With a month to go before the election of police and crime commissioners, c’llr magazine ran a special feature looking at the subject. Over the next few days we will run those articles on the blog, looking at the topic from the perspective of people standing and one high-profile initial entrant who decided not to go ahead. But first up Patrick Kelly reports on the differing views of the Home Office and the Electoral Commission about how the elections should be run.
The arrival of Police and Crime Commissioners for 41 of 43 police forces in England and Wales “will be the most significant democratic reform of policing in our lifetime.”
That’s the official government view – but its significance seems to be lost on many of those most heavily involved in the electoral process. One coalition partner, the Lib Dems, showed their enthusiasm by deciding not to stand official candidates, while both the major parties have been less than enthusiastic about reaching into their election coffers to pay for campaigning. Indeed, the Conservatives have left individual candidates to raise the £5,000 deposit to get their name on the ballot paper.
Nor has it helped that legislative delays meant that the PCC missed the May 2012 slot and the first batch of elections were postponed to the electorally and meteorologically gloomy month of November.
Guidelines for the running of the elections were also held up. Confusion about the rules of disqualification have led to one Labour prospective candidate withdrawing from the contest on the basis of a 40 year old juvenile conviction before putting his hat back in the ring. A judge has added to the uncertainty by claiming that magistrates could not run for the new office.
In its latest briefing, the Electoral Commission, which has noted pointedly that the Home Office is “new” to running elections, criticised the Government for delaying in specifying fees and charges for counting officers and for running the risk that ballot papers in Wales will only be published in English, in breach of local election rules.
This slap on the wrist follows a major spat between the Home Office and the Commission over the question of a free mailshot for candidates. The Commission let it be known that its advice to send a booklet with candidate information to electors was ignored by ministers, who preferred the much cheaper option of relying on voters accessing a website to get the lowdown on the candidates running in their area.
Jenny Watson, Chair of the Electoral Commission said: “Clearly, engaging voters ahead of these elections will be crucial. We will make sure people have the information they need to cast their vote. But people don’t vote because they know how to, they vote because they care about what’s at stake. So it’s now down to the candidates to give people a reason to vote.”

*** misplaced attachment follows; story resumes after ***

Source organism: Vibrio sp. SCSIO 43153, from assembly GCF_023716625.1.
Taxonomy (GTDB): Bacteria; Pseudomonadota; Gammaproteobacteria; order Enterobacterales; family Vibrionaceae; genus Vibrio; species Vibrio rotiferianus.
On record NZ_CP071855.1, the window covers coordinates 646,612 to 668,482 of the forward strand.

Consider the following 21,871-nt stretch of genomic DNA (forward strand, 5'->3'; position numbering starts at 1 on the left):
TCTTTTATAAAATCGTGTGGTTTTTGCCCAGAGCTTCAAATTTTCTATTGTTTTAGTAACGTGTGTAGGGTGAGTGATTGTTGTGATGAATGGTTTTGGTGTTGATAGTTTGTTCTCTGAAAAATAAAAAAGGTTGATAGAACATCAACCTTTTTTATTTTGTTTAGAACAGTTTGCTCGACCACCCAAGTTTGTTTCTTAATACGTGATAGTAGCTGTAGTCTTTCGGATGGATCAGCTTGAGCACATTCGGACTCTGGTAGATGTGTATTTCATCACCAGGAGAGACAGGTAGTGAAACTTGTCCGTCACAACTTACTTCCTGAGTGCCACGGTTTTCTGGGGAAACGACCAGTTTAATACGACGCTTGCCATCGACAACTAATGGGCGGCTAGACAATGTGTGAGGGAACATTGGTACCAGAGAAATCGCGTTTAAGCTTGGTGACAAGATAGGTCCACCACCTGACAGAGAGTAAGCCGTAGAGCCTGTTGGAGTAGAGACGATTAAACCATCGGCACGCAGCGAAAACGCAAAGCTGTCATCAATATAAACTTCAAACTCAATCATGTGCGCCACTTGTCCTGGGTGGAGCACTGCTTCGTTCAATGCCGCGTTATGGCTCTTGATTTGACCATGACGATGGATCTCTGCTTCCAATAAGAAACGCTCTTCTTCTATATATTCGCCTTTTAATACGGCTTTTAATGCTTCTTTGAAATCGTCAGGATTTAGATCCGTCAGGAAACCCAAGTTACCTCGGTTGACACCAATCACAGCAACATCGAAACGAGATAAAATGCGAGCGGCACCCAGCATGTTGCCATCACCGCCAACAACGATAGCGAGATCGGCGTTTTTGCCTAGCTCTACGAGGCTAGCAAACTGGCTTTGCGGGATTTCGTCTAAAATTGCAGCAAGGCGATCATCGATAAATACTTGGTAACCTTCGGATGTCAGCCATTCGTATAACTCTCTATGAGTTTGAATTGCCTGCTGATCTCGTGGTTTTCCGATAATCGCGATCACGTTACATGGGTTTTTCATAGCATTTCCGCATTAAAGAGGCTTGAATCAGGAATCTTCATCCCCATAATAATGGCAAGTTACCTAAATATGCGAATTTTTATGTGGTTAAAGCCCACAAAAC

Watson underlined that the Commission “don’t agree with the decisions taken by the Government about how to make people aware of these elections.”
The Home Office maintains that the £25-35 million cost of an election address was “not a justifiable expense,” and all candidates could reach the public through local media and social networks like Twitter and Facebook.
A spokesman for the Home Office added that the department would be spending £3 million on the candidate website, advertising and other methods of raising public awareness. “We are confident members of the public will be able to access all the information they need on PCC candidates before the elections on 15 November.”
Not everyone is convinced. The Electoral Reform Society has been extremely unhappy with preparations for the PCC election and is predicting that turnout could be as low as 18 per cent. It has also claimed that independent candidates, without the benefit of a party organisation to get their name across, are being discriminated against. Some observers have suggested that the Electoral Commission is concerned about legal challenges after the poll, if voting numbers are close.
The Commission has made no comment on that but has expressed some concerns that a new election, with new electoral areas, a new voting system (the Supplementary Vote – hitherto only used in mayoral elections) and many area returning officers new to the role, mean the risk factors are much greater than in most elections.
It has warned that it would be keeping a close eye on how the election turns out. “We also have a responsibility to monitor and report to Parliament on how the elections were run,” said the commission’s chief executive, Peter Wardle. “As part of our assessment, we will look at what impact this new approach to providing candidate information had.”
These elections may well be significant in a way the government had not intended.
This article first appeared in c’llr magazine, October 2012